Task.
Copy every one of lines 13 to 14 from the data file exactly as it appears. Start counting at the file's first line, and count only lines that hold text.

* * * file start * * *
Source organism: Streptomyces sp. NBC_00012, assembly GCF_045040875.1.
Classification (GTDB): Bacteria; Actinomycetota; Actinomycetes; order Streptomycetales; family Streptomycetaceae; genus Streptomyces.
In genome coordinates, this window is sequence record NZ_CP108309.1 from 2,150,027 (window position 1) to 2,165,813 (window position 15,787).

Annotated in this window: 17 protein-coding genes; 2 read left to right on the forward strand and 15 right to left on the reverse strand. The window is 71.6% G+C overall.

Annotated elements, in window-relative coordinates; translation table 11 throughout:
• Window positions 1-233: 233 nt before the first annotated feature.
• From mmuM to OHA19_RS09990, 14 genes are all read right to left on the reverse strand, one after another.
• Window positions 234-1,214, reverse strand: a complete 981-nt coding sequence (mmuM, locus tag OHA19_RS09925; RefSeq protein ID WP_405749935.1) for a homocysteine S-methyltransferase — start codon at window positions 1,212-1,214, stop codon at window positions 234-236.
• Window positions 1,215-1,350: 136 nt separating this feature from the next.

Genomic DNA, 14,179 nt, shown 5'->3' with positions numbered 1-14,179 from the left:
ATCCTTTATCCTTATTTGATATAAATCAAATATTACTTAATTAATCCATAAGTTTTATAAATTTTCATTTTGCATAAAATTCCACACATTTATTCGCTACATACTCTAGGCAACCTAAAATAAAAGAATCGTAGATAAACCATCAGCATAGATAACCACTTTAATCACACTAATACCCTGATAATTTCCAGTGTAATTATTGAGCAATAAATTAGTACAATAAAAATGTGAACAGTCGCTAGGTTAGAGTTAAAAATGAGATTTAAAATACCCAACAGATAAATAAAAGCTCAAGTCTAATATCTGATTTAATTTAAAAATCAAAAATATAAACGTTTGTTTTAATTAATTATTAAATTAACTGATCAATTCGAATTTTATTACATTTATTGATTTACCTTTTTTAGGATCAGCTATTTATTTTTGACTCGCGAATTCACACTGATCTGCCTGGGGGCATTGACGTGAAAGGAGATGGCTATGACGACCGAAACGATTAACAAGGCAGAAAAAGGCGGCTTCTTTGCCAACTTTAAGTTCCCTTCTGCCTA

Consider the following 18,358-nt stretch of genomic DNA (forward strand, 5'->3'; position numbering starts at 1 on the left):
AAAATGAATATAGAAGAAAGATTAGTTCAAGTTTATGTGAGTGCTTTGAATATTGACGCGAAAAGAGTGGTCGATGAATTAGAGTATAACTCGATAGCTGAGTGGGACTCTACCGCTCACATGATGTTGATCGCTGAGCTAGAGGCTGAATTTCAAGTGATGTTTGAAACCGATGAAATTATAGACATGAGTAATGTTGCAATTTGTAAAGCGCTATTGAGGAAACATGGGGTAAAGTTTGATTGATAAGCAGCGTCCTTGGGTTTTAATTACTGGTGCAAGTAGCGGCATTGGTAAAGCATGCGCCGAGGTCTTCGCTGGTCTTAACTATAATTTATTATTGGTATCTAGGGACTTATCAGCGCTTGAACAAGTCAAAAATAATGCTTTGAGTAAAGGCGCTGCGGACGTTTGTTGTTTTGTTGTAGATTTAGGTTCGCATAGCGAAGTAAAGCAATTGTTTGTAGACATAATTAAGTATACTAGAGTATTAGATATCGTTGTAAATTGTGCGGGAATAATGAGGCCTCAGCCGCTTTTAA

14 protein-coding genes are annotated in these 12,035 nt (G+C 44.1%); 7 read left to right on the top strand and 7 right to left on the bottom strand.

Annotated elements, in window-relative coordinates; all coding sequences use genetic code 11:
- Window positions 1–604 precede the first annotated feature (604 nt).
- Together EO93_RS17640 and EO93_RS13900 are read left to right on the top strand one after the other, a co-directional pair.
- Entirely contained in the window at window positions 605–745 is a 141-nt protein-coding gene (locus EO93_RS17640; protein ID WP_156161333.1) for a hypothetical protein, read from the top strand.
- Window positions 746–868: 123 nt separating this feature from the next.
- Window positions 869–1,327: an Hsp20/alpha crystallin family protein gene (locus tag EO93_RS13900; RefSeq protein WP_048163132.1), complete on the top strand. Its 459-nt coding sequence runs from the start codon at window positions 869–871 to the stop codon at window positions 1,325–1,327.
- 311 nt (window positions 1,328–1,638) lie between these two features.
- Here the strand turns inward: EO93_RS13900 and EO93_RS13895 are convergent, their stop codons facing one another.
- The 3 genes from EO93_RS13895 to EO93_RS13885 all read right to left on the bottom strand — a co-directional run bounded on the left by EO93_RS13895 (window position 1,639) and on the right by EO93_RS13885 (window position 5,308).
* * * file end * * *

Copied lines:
AAAATGAATATAGAAGAAAGATTAGTTCAAGTTTATGTGAGTGCTTTGAATATTGACGCGAAAAGAGTGGTCGATGAATTAGAGTATAACTCGATAGCTGAGTGGGACTCTACCGCTCACATGATGTTGATCGCTGAGCTAGAGGCTGAATTTCAAGTGATGTTTGAAACCGATGAAATTATAGACATGAGTAATGTTGCAATTTGTAAAGCGCTATTGAGGAAACATGGGGTAAAGTTTGATTGATAAGCAGCGTCCTTGGGTTTTAATTACTGGTGCAAGTAGCGGCATTGGTAAAGCATGCGCCGAGGTCTTCGCTGGTCTTAACTATAATTTATTATTGGTATCTAGGGACTTATCAGCGCTTGAACAAGTCAAAAATAATGCTTTGAGTAAAGGCGCTGCGGACGTTTGTTGTTTTGTTGTAGATTTAGGTTCGCATAGCGAAGTAAAGCAATTGTTTGTAGACATAATTAAGTATACTAGAGTATTAGATATCGTTGTAAATTGTGCGGGAATAATGAGGCCTCAGCCGCTTTTAA

14 protein-coding genes are annotated in these 12,035 nt (G+C 44.1%); 7 read left to right on the top strand and 7 right to left on the bottom strand.